I’m 53, and my face finally makes sense. Is it bad to say I sort of like my face? Sort of like it very much? Not that it’s perfect, of course; mine is a nose only a parent could love (and not necessarily unconditionally). But I really do like it. And more so as I get older. I think my face is sort of beautiful. Not because the features are beautiful – don’t make me mention my jowls – but because there’s a beauty in ageing. We all know about the glow of youth, of course, but there’s an easy, radiating warmth in maturity that’s unmissable, too.

Continue reading...

November 14th 2019, 6:40 am

Sexting: do men and women do it differently?

Life and style | The Guardian

When you think of sexting, you usually think of men sending unsolicited pictures. But what about the relationships that thrive on it – and the women who love it?

Madeleine Holden has three simple tips for taking a good dick pic. First, zoom out. Second, clear the background of clutter. Third, experiment with angles. Then, for extra credit, consider tone, narrative, aesthetics and the desires of the recipient. “It was always those that elevated a dick pic from – to use my scale – a C- to an A+.”

As founder of Critique My Dick Pic, a popular Tumblr blog that ran for five years from 2013, Holden wrote thoughtful reviews of photographs of about 500 strangers’ genitals, from almost 10,000 submissions. (It was brought to an end in December last year by Tumblr’s ban on explicit visual content, a move widely decried as a blow to the diversity of sexual imagery online.)

Continue reading...

November 14th 2019, 5:24 am

The ecstatic rise of rainbow hair: ‘I have one life. I’m going to live it colourfully!’

Life and style | The Guardian

In a world laid low by Brexit, you see them at school gates and in supermarket queues: ordinary women with wildly multicoloured hair. We ask five colour converts why they have taken the leap

We are facing the prospect of a few gloomy grey months ahead, with a general election on the horizon, and no end to the Brexit impasse in sight. But one trend has emerged to brighten up these damp winter days.

Not long ago you would see rainbow hair only on celebrities such as Katy Perry or Nicki Minaj, or people in the cosplay community. Not any more. What was once a wacky trend is now beloved of ordinary women. Look around your local coffee shop, or observe mothers on the school run, and you may see the rainbow hair trend for yourself. It’s certainly hard to miss.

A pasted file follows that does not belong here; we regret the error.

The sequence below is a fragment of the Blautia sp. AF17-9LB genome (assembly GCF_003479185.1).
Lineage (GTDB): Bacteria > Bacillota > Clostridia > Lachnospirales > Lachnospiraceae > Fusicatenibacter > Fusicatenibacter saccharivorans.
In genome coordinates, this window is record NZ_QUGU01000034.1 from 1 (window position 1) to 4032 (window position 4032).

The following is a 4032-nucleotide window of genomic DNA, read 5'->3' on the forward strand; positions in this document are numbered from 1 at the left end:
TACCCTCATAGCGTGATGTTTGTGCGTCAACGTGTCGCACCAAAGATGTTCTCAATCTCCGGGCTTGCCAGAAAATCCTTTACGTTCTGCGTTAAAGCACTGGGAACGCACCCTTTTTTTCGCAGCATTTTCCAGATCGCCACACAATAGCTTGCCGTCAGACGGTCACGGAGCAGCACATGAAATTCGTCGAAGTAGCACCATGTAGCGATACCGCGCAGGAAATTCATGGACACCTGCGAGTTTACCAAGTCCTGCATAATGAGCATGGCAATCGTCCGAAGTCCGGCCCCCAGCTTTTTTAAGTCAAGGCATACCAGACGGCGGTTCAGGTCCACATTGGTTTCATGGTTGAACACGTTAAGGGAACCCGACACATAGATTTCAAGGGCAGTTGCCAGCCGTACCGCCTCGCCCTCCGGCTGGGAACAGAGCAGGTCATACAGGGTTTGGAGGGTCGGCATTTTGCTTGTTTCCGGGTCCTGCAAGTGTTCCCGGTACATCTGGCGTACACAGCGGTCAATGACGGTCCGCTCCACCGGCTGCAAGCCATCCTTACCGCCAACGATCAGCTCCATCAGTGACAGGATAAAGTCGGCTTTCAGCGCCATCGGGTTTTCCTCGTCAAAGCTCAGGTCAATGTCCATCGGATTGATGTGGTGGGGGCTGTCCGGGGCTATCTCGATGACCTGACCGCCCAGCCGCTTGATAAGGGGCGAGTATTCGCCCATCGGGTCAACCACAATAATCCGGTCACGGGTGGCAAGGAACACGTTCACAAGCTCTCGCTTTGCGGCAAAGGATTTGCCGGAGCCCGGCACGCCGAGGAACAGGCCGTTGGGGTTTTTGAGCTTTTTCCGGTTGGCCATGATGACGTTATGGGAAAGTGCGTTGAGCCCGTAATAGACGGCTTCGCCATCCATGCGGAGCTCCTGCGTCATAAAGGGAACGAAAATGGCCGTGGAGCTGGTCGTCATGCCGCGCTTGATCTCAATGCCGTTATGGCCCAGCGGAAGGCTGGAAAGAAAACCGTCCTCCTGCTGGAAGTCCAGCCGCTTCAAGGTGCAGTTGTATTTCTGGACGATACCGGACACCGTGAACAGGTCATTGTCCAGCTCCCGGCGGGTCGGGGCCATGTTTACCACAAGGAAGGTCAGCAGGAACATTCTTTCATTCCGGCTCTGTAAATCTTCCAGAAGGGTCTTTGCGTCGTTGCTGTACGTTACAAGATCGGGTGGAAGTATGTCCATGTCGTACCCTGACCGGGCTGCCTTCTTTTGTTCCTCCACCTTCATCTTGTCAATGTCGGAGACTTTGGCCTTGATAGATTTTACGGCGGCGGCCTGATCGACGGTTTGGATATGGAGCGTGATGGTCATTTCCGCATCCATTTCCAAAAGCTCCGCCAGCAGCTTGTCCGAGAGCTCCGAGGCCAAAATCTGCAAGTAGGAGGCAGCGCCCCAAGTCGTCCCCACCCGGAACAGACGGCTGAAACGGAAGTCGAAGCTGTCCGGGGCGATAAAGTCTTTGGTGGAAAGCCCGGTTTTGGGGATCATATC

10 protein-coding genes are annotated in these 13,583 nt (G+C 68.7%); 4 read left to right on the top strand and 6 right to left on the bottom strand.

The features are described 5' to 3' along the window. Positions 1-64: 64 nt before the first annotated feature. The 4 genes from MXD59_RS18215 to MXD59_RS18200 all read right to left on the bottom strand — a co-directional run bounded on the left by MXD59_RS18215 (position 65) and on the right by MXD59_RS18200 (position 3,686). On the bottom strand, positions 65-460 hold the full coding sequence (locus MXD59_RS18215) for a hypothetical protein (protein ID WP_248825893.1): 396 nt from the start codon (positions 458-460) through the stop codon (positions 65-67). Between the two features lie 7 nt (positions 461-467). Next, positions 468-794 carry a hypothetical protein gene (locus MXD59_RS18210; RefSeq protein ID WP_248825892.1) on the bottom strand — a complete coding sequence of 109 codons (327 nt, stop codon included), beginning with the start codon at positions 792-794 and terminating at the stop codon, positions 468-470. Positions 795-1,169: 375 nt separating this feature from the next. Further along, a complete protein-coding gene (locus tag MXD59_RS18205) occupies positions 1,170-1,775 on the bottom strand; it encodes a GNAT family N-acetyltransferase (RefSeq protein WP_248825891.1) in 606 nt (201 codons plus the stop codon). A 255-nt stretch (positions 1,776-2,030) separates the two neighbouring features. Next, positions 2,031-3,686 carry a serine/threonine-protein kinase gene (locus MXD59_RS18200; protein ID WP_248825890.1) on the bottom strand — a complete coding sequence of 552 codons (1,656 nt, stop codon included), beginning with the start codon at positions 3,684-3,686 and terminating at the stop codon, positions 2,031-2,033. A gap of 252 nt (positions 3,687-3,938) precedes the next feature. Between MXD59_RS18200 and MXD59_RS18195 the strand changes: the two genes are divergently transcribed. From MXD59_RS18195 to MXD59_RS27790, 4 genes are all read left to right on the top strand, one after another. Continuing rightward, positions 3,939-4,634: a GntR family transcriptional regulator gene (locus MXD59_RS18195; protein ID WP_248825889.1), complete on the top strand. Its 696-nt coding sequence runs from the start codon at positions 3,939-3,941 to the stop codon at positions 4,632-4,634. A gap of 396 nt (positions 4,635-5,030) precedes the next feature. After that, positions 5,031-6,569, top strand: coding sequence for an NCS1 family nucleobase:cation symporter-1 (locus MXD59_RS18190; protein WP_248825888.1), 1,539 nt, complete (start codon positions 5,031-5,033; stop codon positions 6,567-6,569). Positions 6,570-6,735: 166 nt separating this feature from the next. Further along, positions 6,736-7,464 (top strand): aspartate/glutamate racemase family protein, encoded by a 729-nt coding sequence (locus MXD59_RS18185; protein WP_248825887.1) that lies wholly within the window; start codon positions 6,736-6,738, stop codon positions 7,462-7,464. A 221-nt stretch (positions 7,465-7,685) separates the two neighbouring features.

Continue reading...

November 14th 2019, 1:03 am

Fat cats: how to get a lazy, obese feline into perfect shape

Life and style | The Guardian

Pet obesity is a growing problem. Here’s the best way to address any unwelcome kitty weight gain

When the morbidly obese cat Cinderblock embarked on a weightloss journey two weeks ago, her one-paw-on-the-treadmill efforts to get trim went viral. Since the launch of her Cinder Gets Fit YouTube channel, she has gained 16,000 subscribers and dropped 0.2lb, thanks to her strict diet and exercise regimen. Pet obesity is a growing concern among vets in the UK and is linked to health conditions such as arthritis, diabetes and heart disease. A survey of 2,100 pet owners by Direct Line pet insurance found that, in the past year, more than a million cat owners have been told by vets that their pets are overweight. Now, I have tried to get my cat to exercise more, but if I leave him outside for the day, he does much the same as he would do indoors – sleeps. Cats are notoriously lazy, so what can we do to help them effectively lose weight?

Continue reading...

November 13th 2019, 1:14 pm

The female problem: how male bias in medical trials ruined women's health

Life and style | The Guardian

Centuries of female exclusion has meant women’s diseases are often missed, misdiagnosed or remain a total mystery

From the earliest days of medicine, women have been considered inferior versions of men. In On the Generation of Animals, the Greek philosopher Aristotle characterised a female as a mutilated male, and this belief has persisted in western medical culture.